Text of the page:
BMW i3: Due for production in 2013, this urban driver uses a combination of lightweight composite materials and lithium-ion batteries to deliver a 100-mile driving range per charge. Its motor has a maximum 170-horsepower equivalent with power flowing to the rear wheels. Recharging time, using a high-speed charging apparatus, would restore 80 percent of battery power in less than one hour. The i3 is a subcompact that would fit easily into urban parking spaces. More important, it eliminates tailpipe pollution in congested urban areas.

BMW i8: This is meant to show that electric cars can be sporty and luxurious, something BMW apparently learned from its association with electric-car manufacturer Tesla. It is a plug-in hybrid, much in the manner of the Chevrolet Volt, which combines electric power with a fossil-fuel engine to extend the car’s driving range. The i8 also makes news with its headlamps, which employ laser technology — the first time that has been done on an automobile.

Volvo C30: Another hit. It’s all-electric.

Ford Evos: Forthcoming. Of particular note is the Evos’s planned use of driver-assistance technology, including the electronic monitoring of human heart rates and vision focus. Going too fast? Driving well beyond your level of current competence? The Evos will tell you to slow down and take a breather.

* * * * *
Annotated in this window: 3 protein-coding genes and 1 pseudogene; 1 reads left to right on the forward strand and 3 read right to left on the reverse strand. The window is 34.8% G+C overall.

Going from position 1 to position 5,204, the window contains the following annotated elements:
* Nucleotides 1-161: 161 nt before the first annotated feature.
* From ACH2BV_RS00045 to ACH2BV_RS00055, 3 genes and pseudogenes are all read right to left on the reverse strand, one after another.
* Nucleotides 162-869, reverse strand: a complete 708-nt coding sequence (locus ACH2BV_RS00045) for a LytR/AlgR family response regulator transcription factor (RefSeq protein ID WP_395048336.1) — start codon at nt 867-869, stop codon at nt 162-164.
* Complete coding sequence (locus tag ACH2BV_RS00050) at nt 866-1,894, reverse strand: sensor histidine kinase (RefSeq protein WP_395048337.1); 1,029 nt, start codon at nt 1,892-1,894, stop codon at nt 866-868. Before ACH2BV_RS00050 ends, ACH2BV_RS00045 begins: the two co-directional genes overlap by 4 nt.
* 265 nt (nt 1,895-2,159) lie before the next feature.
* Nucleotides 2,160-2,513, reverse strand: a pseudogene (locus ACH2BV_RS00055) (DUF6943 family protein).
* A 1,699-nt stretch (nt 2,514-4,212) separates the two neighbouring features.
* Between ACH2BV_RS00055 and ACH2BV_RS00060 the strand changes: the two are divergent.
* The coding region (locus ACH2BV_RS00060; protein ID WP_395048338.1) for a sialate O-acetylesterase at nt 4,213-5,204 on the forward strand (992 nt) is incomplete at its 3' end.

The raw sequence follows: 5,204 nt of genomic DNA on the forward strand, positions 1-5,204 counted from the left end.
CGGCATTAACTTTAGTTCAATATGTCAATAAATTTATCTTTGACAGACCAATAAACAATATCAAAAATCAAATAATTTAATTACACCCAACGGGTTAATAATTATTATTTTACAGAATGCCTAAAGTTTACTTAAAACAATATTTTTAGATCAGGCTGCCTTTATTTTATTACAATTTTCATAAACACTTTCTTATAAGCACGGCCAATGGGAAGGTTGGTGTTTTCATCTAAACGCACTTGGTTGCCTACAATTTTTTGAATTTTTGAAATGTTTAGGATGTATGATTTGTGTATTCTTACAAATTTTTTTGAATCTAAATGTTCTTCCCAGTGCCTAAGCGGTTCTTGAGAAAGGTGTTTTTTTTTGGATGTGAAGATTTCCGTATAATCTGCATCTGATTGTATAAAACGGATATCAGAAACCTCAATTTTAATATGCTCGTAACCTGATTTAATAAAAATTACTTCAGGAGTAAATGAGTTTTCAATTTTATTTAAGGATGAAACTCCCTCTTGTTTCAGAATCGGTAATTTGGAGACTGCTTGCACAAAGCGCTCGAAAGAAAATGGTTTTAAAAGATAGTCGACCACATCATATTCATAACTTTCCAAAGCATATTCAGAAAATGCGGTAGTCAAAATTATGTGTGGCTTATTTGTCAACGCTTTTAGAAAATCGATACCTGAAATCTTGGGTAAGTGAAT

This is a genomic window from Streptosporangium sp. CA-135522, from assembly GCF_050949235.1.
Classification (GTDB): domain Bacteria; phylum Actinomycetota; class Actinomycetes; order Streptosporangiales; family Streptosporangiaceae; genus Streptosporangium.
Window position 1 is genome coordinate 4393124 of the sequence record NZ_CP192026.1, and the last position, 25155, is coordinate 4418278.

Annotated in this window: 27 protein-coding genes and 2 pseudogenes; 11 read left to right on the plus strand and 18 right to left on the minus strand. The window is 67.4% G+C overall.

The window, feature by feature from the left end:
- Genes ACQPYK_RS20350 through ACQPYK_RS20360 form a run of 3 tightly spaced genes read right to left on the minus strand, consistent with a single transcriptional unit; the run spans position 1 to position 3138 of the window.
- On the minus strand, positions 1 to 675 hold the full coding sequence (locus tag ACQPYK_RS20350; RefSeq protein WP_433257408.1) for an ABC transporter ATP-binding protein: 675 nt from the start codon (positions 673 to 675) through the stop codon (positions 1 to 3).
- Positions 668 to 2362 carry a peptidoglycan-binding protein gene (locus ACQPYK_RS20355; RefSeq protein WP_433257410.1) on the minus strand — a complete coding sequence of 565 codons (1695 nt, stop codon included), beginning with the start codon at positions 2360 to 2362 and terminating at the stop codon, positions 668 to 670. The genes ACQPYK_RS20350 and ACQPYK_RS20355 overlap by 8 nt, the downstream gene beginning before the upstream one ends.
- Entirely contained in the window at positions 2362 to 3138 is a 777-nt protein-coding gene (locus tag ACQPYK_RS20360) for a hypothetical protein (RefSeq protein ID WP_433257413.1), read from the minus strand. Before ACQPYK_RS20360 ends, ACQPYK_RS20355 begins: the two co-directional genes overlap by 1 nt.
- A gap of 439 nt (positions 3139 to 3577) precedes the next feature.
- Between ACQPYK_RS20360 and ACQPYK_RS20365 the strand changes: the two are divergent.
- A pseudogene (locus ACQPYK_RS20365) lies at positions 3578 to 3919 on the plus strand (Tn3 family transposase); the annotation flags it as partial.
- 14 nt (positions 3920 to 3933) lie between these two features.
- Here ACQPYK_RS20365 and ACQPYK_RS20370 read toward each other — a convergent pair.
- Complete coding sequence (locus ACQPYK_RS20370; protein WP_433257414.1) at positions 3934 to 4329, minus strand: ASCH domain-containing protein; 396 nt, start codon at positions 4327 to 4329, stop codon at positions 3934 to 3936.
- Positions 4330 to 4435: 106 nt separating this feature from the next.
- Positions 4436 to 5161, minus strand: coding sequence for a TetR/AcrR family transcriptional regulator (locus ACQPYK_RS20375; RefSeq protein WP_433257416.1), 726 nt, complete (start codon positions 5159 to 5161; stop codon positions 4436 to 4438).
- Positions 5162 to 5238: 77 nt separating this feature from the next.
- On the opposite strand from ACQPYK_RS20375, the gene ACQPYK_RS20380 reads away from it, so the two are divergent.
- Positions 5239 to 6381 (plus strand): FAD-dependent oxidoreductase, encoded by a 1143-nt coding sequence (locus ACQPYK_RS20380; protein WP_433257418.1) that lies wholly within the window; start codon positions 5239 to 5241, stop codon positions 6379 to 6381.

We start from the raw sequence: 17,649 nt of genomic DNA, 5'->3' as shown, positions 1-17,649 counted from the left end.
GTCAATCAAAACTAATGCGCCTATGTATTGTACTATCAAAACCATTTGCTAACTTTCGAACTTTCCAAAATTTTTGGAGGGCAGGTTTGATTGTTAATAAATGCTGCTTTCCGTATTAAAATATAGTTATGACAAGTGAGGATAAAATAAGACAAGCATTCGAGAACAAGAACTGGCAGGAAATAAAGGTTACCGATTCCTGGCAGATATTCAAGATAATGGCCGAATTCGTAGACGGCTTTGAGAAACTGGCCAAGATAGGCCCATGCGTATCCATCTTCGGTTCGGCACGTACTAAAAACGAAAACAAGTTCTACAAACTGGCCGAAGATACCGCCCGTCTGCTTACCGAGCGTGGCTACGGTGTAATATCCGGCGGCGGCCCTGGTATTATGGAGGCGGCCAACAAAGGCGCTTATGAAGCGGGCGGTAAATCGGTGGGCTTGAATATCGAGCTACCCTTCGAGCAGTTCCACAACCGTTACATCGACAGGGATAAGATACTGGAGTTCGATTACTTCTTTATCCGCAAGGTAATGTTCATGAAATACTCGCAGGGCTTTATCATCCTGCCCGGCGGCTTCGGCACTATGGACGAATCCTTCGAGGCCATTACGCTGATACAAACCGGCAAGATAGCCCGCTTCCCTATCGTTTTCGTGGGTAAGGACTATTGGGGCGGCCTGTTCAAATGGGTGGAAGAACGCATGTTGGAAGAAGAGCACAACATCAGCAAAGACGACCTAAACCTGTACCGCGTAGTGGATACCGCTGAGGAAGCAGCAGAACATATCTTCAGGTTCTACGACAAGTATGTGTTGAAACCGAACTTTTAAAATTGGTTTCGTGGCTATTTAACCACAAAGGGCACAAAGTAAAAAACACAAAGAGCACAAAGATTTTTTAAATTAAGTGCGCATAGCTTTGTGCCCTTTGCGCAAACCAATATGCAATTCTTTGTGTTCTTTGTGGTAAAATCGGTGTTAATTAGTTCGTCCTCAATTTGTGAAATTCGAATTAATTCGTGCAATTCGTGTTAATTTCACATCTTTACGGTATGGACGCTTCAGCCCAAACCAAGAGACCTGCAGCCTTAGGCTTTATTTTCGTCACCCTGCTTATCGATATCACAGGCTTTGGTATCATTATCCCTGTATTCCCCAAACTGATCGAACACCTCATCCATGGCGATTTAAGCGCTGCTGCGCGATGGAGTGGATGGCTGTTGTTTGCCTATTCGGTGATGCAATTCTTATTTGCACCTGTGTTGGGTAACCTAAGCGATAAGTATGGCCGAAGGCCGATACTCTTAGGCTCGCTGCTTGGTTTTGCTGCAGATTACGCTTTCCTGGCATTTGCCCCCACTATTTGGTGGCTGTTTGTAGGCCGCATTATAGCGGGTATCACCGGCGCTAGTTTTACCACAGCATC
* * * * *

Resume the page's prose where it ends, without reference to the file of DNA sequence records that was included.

Maserati Kubang: Do we really need yet another luxury sport-utility vehicle, and this one from Maserati in cooperation with Chrysler? Maserati unveiled the Kubang, a concept luxury SUV based largely on the Jeep Grand Cherokee platform. The last time Maserati and Chrysler got together to produced something, they turned out a disaster, the moral equivalent of a high-toned Chrysler Sebring wearing a Maserati badge. My fear is that the Kubang, a truly good-looking Jeep Grand Cherokee if ever there was one, will fair no differently. Here’s hoping that Chrysler and Maserati keep this one under wraps.

Final hit

Opel Insignia: I took a quick trip to nearby Russelsheim to test-drive the latest Insignia cars and wagons from Opel, a General Motors subsidiary. The Insignia platform nowadays is used for what we know as the Buick Regal, which has become a hot seller in the United States. Now, I know why I like the Regals so much — terrific product quality, great engineering. Kudos to GM and Opel.